Before Looking for a Partner, Look within Yourself
- 2004 4 Jul
Mark and Gina came to see me on a chilly, rainy afternoon. The weather outside seemed to match the mood in my counseling office when this couple plopped down on the couch across from me. Their whole demeanor was frosty and frigid.
“What brings you in for therapy?” I asked them.
They looked at each other, and then Mark spoke. “To put it bluntly, we’re miserable. We’ve been married four years, and every day has been a challenge. We’re wondering if we should even keep trying.”
I asked Gina if that was the way she saw it.
“I’m afraid so,” she replied. “About two days after we returned from the honeymoon, we both had the sickening feeling that we had made a huge mistake. It’s been downhill since then.”
As our session unfolded, Mark and Gina told a story I’ve heard scores of times from marriage partners in peril. After a blissful courtship, they married and almost immediately discovered vast differences. They were opposites when it came to communication style, conflict resolution, personal habits, and a few dozen other qualities that come to light when you live with someone. Somehow all these differences were pushed aside and ignored amid their initial intoxicating feelings of infatuation.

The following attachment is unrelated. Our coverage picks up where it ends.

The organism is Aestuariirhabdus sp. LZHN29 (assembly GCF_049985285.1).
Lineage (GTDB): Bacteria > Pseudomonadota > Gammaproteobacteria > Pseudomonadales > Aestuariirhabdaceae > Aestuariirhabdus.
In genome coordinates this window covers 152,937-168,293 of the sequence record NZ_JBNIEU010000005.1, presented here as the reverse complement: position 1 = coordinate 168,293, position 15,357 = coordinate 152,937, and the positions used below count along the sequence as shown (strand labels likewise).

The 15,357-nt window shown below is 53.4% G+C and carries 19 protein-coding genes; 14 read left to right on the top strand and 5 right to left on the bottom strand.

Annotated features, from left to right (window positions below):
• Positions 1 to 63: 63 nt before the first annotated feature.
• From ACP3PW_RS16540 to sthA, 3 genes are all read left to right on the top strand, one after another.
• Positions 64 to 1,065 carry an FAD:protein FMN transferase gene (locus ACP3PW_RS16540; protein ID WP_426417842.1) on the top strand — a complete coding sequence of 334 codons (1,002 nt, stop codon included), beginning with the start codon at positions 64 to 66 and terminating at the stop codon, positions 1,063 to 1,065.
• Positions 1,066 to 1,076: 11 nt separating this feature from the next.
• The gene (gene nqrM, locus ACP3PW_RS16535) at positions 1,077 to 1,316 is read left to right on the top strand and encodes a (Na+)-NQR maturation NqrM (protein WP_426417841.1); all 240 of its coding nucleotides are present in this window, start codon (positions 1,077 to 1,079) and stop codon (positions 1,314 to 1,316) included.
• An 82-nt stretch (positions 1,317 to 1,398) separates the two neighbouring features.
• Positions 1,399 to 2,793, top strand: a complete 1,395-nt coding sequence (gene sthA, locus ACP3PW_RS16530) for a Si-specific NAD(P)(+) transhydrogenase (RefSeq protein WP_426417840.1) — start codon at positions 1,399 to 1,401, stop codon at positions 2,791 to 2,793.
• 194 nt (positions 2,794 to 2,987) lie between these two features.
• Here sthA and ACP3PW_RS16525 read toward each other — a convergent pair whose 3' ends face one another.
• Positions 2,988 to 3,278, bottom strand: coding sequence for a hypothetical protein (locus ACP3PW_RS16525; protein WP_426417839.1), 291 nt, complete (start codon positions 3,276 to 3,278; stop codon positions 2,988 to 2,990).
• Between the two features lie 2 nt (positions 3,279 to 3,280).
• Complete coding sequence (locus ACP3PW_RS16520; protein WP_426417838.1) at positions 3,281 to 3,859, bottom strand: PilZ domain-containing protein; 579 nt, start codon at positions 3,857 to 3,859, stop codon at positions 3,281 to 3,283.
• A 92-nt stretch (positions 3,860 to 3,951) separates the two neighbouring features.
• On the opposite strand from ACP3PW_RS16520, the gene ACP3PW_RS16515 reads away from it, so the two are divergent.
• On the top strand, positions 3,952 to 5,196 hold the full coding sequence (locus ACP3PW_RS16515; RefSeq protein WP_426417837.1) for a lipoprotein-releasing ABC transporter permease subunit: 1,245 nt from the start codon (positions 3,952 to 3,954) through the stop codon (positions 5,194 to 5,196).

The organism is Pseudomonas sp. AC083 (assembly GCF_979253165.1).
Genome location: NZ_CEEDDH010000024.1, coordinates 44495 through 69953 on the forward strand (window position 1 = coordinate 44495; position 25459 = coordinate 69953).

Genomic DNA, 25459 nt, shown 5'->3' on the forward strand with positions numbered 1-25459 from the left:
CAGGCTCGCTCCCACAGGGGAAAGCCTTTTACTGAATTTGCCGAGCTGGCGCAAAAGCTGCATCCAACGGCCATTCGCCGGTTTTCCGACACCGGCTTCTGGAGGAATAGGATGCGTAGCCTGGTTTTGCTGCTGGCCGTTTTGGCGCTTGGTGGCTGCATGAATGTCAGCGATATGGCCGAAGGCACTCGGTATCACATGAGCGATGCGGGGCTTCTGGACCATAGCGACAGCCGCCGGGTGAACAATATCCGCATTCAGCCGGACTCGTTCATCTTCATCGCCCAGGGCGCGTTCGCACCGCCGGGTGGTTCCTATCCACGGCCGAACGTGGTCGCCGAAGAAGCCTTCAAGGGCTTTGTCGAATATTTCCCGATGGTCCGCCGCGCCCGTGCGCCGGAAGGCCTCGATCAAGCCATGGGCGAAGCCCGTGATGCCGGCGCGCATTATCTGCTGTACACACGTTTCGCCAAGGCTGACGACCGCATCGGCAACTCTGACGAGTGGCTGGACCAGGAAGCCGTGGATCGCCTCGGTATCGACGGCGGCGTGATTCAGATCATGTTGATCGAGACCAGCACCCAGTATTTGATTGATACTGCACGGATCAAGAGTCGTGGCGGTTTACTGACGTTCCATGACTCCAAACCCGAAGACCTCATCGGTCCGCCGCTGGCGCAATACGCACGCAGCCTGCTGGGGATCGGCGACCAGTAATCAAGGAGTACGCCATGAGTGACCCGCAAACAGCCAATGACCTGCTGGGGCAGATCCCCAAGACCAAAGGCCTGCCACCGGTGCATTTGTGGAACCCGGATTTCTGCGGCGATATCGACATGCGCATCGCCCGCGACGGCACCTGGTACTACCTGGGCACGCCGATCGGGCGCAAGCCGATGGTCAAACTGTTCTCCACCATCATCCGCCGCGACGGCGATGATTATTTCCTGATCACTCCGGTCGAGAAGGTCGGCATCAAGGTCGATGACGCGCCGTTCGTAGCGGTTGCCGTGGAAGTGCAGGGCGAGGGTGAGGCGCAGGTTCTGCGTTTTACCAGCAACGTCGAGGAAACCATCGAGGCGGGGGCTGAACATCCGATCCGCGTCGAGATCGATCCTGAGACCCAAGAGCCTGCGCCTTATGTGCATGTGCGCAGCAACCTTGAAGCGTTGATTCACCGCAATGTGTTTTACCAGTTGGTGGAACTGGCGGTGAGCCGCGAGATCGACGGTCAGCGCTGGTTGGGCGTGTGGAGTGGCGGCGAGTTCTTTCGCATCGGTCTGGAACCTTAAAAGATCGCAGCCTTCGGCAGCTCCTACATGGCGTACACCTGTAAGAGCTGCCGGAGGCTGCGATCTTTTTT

So they ended up at my office, attempting to figure out how a relationship that held such promise could plummet to the depths of drudgery.
Gina said something that day I wish every single person could hear and grasp:
“I realize now that I had no idea who I was before I got married. I was thirty years old, and I just wanted to get married while I had the chance. Mark was a nice guy who had a good job and came from a solid family. I figured, What more could a girl want? Unfortunately, I had only the slightest notion of my deep longings, my unique personality traits, my strengths and weaknesses. And since I didn’t know who I was, I didn’t have a clue about the kind of person I needed for a partner.”
As this couple painfully discovered, you can’t select the right person to marry until you know precisely who you are—unless you’re lucky. But nobody should rely on luck when it comes to a decision that determines who will be your lifetime roommate, financial partner, joint parent of every child you have ... and ten thousand other crucial matters.
You can make a great choice of a marriage partner—and the place to start is with a careful understanding of exactly who you are. The more you know about yourself, the clearer will be your sense of inner direction when it comes to finding the love of your life. With increased knowledge about your physical, emotional, intellectual, and spiritual qualities, your skillfulness as a mate selector will soar. People who find dating confusing and bewildering almost always lack familiarity with themselves.
Scratch Beneath the Surface